Joyful in Sorrow
While chatting she asked the question, ‘Can you be both sad and grateful at the same time?’.It’s been percolating on the back burner ever since. Can I be sad and grateful together? Can I be joyful in sorrow? They seem diametrically opposed, but are they?
Once upon a time I would have said a definite ‘no’, but life happens and we learn lots. I wonder now if there is a case to be sad and grateful at the same time. Could I not be sad that something had/was/ was going to happen, but grateful at the same time for the future outcome that would come through this? You would have to have practiced this art of being grateful so that it was a part of your brain functioning. You would have to be able to see beyond your sad emotion. Not all of us are good at not letting our emotions be all encompassing. It’s an art, for sure, especially for the more feeling driven ones amongst us (my peeps). But is it a possibility?
Our Friday Sabbath meal saw me pouring the grape juice into the crystal goblets when, BAM! I was overcome with emotion. (Just to say, this is NOT my norm where communion is concerned, but that’s a whole ‘nother story) Such sadness welled up at seeing the deep red juice flowing freely. Quite different to being handed a little cup already poured or taking a sip from a common cup. This was flowing. This was large. Life-like. How much blood would he really have lost? Not just a little sip worth. How much sadness and grief did He have that his blood separated into blood and water? How much pleading with Father the night before to let this cup pass from me? And yet…
“For the joy that was set before Him, He endured the cross” (Hebrews 12:2)
Had He come to the Garden of Gethsemane with thanksgiving first? The Jewish faith is full of thanksgiving and blessings. He knew the psalms well, that talked about coming into His presence with thanksgiving and a joyful noise. Had He learnt this art of gratefulness well enough to enable Himself to see past the imminent pain of death to His mortal body. I wonder how He prayed? I wonder if there’s a time when, even when the sorrow is all encompassing and overwhelming, that God can see that we are looking to Him as our hope.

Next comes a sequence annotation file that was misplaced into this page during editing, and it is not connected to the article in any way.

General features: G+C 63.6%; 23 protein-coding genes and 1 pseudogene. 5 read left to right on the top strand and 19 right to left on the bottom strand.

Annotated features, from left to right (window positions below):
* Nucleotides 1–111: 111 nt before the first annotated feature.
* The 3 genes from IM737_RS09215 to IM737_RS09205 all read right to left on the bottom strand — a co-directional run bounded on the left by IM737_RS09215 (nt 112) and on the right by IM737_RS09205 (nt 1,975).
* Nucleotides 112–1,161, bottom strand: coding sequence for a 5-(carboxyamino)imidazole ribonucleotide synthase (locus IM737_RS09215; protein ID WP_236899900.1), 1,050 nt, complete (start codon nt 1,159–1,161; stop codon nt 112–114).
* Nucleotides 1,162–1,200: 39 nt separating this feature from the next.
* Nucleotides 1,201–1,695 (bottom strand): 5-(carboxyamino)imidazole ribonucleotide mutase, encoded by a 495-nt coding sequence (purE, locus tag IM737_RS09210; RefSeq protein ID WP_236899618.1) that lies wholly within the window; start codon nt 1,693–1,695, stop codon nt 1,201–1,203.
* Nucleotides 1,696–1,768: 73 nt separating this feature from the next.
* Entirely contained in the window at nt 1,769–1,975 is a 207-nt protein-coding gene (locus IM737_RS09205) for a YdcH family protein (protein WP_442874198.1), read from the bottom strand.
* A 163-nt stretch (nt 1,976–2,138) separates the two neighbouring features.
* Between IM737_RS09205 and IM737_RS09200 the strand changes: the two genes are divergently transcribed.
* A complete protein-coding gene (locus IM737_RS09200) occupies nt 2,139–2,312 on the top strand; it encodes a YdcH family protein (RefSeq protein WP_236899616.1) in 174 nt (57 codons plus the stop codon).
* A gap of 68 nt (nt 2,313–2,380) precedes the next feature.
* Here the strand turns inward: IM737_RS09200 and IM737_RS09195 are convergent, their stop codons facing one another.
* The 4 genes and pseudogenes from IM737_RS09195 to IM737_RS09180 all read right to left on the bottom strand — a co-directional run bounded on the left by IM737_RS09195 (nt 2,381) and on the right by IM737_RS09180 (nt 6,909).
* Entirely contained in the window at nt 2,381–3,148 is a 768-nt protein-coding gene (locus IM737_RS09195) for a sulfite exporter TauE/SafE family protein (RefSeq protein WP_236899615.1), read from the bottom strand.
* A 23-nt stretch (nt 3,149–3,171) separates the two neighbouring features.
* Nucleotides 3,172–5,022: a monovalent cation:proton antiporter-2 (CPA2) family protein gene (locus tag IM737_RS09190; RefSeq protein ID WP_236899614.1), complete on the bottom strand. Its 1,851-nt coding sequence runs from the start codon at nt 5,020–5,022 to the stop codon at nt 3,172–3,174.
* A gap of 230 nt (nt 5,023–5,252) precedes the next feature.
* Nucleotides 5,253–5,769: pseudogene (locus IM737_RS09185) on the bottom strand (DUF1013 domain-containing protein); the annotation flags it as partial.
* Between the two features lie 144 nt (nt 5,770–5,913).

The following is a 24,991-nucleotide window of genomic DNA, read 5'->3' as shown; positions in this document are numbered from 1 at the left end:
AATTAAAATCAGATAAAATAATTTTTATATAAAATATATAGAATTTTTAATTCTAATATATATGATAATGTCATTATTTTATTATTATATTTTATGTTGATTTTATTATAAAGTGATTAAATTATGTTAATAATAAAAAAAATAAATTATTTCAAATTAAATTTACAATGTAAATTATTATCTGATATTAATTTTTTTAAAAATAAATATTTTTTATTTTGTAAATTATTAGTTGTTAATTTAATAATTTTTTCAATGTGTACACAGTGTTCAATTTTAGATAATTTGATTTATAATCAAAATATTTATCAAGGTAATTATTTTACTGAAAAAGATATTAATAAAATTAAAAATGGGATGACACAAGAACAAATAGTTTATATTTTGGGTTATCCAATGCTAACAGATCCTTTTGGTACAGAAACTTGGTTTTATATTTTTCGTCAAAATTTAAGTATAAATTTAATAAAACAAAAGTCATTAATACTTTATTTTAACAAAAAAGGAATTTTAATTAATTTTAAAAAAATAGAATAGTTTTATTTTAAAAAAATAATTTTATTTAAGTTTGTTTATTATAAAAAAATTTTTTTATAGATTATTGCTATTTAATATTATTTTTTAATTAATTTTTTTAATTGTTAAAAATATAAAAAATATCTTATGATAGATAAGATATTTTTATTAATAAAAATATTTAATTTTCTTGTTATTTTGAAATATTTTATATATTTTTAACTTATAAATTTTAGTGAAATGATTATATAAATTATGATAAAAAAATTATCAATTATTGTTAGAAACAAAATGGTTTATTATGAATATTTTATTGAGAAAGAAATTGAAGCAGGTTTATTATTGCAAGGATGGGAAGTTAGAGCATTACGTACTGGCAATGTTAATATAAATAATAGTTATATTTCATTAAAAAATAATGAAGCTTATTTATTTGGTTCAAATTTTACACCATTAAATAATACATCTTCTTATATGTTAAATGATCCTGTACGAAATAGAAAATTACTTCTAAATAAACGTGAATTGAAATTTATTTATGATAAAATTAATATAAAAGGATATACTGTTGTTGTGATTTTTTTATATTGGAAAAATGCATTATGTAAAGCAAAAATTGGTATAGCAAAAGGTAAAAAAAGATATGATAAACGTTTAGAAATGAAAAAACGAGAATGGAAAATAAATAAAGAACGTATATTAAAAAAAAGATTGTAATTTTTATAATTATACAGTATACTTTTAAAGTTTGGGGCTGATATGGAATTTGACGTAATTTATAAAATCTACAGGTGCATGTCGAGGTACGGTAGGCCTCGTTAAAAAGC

But wasn’t that Jesus cry ? “Eli. Eli. Lama Sabachthani?” “My God. My God, why have you forsaken me?” Was His hope gone? And yet the book of Hebrews tell us there must have been some joy that was set before Him. ‘For the joy that was set before Him He endured the cross”.
Interestingly, the word Eucharist, which many parts of Christendom use for the partaking of bread and wine, comes from the Greek word ‘Eucharisteo’ meaning ‘thanksgiving’. That’s an interesting twist with our joy coming from His sorrow. Other names such as ‘The Lord’s Supper’, “Breaking of Bread’, or ‘Table of the Lord’ are easy to understand. The name ‘Communion’ comes from the word ‘communis’ or ‘common’. Common to all of us who are a part of the body of Christ. Those who share in accepting the redemption of our sins through Jesus’ sacrifice. My sins make me sorrowful. They make a wedge between me and Father. So, once again “For the joy that was set before Him, He endured the cross”. Was my joy part of what He saw?.
I do not pretend to know the answer to these ponderings. But in answer to her question, it would appear that yes, you can have joy and sorrow at the same time. You can be grateful in your sadness. You can train yourself to have a grateful outlook. You can move ahead in joy despite the grief assailing.
I see more lessons still to be learnt.